1st Edition

Freewomen, Patriarchal Authority, and the Accusation of Prostitution

By Stephanie Budin Copyright 2021
    328 Pages 22 B/W Illustrations
    by Routledge

    328 Pages 22 B/W Illustrations
    by Routledge

    Examining freewomen in Mesopotamian society, ancient Greek hetaira, Renaissance Italy courtesans, historical and modern Japanese geisha, and the Hindu devadāsī of India, Stephanie Lynn Budin makes a wide-ranging study of independent women who have historically been dismissed as prostitutes.

    The purpose of this book is to rectify a well-entrenched misunderstanding about a category of women existing throughout world history—women who were not (and are not) under patriarchal authority, here called "Freewomen." Having neither father nor husband, and not being bound to any religious authority monitoring their sexuality, these women are understood to be prostitutes, and the terminology designating them appears as such in dictionaries and common parlance. This book examines five case studies of such women: the Mesopotamian ḫarīmtu, the Greek hetaira, the Italian cortigiana "onesta", the Japanese geisha, and the Indian devadāsī. Thus the book goes from the dawn of written history to the present day, from ancient Europe and the Near East through modern Asia, comparatively examining how each of these cultures had its own version of the Freewoman and what this meant in terms of sexuality, gender, and culture. This work also considers the historiographic infelicities that gave rise and continuance to this misreading of the historic and ethnographic record.

    This engaging and provocative study will be of great interest to students and scholars working in Gender and Sexuality Studies, Women’s History, Classical Studies, Ancient Near Eastern and Biblical Studies, Asian Studies, World Cultures, and Historiography.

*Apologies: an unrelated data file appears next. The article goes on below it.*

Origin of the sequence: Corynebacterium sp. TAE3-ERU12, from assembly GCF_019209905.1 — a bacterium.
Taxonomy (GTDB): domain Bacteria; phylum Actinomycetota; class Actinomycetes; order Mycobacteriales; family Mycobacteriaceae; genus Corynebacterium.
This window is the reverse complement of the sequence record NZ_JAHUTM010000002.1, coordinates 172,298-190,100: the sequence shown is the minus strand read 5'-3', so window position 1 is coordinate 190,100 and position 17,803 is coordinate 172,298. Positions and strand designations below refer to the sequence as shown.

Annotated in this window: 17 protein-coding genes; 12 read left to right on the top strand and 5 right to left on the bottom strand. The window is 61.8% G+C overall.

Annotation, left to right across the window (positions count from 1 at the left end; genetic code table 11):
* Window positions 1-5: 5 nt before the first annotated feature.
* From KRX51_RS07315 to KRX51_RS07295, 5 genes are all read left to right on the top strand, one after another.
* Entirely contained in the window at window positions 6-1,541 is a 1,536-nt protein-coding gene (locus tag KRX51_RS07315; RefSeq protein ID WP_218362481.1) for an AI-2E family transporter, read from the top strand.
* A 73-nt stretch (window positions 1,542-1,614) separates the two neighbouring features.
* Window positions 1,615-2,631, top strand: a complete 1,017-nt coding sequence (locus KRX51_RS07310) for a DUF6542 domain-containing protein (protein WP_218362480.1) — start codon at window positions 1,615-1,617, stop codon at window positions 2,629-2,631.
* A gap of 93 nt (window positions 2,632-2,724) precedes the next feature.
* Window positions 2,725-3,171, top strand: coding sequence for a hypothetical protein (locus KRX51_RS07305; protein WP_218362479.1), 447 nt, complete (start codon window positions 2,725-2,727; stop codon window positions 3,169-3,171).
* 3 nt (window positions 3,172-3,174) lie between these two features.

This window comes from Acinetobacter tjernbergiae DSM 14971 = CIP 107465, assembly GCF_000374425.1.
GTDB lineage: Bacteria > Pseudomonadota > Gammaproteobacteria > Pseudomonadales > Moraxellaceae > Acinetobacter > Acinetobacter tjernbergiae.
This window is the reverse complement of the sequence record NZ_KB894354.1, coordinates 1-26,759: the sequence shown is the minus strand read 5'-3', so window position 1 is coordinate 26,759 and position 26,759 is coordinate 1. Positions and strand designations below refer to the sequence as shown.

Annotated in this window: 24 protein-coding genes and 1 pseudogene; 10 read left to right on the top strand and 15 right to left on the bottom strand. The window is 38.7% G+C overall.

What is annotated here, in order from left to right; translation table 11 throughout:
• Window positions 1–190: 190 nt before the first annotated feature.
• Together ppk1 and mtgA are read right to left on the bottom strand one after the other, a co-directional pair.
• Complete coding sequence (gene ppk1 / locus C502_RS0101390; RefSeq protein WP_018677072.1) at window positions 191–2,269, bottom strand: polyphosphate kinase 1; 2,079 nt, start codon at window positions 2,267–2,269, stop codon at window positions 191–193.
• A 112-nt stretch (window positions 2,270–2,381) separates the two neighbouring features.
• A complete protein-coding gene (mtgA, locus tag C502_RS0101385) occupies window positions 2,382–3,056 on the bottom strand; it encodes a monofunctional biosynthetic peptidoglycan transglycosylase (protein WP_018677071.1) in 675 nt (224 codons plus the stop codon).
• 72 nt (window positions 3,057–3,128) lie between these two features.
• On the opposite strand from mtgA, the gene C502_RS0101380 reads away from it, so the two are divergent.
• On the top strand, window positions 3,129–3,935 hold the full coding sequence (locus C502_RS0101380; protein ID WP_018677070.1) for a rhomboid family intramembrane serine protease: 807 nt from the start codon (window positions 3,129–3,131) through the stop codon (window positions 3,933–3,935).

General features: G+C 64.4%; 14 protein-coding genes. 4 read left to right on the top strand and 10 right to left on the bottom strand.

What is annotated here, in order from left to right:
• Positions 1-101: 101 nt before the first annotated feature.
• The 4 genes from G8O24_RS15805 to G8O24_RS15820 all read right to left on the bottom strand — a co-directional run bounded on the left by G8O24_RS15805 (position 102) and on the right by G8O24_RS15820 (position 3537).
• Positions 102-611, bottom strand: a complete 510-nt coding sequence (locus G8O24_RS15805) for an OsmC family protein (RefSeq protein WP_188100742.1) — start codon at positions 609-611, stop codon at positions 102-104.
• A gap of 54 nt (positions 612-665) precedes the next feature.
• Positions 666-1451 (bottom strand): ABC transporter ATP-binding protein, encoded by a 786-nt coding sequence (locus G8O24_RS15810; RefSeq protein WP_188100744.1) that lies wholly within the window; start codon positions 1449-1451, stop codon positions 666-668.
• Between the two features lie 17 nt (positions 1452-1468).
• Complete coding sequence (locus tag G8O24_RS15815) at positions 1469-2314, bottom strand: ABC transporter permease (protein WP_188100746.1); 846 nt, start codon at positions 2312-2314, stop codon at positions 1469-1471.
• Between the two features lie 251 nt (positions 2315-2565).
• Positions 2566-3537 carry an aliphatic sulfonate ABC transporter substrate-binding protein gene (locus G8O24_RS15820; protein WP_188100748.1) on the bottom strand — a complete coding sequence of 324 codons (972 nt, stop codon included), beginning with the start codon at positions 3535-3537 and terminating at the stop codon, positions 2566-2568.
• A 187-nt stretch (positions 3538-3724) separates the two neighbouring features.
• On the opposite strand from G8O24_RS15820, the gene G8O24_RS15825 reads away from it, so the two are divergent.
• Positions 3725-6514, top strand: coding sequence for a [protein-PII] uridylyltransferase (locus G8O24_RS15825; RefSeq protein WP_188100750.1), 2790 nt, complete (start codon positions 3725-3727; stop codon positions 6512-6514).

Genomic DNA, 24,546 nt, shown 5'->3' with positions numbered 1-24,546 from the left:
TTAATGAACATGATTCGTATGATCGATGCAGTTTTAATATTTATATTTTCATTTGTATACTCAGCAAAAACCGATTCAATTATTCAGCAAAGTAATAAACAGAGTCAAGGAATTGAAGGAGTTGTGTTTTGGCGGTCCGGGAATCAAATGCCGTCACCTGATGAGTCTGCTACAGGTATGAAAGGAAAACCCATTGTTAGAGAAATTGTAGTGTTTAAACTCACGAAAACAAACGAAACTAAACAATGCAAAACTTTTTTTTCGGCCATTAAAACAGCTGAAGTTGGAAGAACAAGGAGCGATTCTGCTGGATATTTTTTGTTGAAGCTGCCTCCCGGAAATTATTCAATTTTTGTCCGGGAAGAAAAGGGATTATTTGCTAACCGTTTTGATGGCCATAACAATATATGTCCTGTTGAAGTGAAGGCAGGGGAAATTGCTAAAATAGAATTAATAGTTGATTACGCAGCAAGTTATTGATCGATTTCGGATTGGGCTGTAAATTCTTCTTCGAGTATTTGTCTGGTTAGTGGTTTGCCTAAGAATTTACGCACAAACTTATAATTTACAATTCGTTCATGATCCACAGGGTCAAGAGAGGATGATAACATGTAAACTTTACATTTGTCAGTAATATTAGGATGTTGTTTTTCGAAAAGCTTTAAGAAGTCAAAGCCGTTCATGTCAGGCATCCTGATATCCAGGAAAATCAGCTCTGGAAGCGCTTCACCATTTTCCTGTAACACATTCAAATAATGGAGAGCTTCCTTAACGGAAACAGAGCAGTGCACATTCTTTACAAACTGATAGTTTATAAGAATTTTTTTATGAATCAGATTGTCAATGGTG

Chapter 1: Introduction

    Chapter 2: Ḫarīmtu

    Chapter 3: Hetaira

    Chapter 4: Cortigiana: The (so-called) cortigiana onesta

    Chapter 5: Geisha

    Chapter 6: Devadāsī


    Stephanie Lynn Budin is an ancient historian who focuses on gender, religion, sexuality, and iconography in ancient Greece and the Near East. Her published works include Women in Antiquity: Real Women Across the Ancient World (Routledge 2016), Artemis (Routledge, 2015), Images of Woman and Child from the Bronze Age (2011), The Myth of Sacred Prostitution in Antiquity (2008), and The Origin of Aphrodite (2003), as well as numerous articles on ancient religion, gender, and iconography. She has lectured throughout North America, Europe, the Near East, and Japan.

    "Freewomen is impressive in its scope and forcefully argued. Budin deftly moves between premodernity and the contemporary world, across several different cultures, without losing focus on the source material and the texts in the original languages. She brings her philological and historical training to bear throughout the book, such that it speaks not only to an audience interested in feminist history, but also specialists in each field." - Rhea Classical Reviews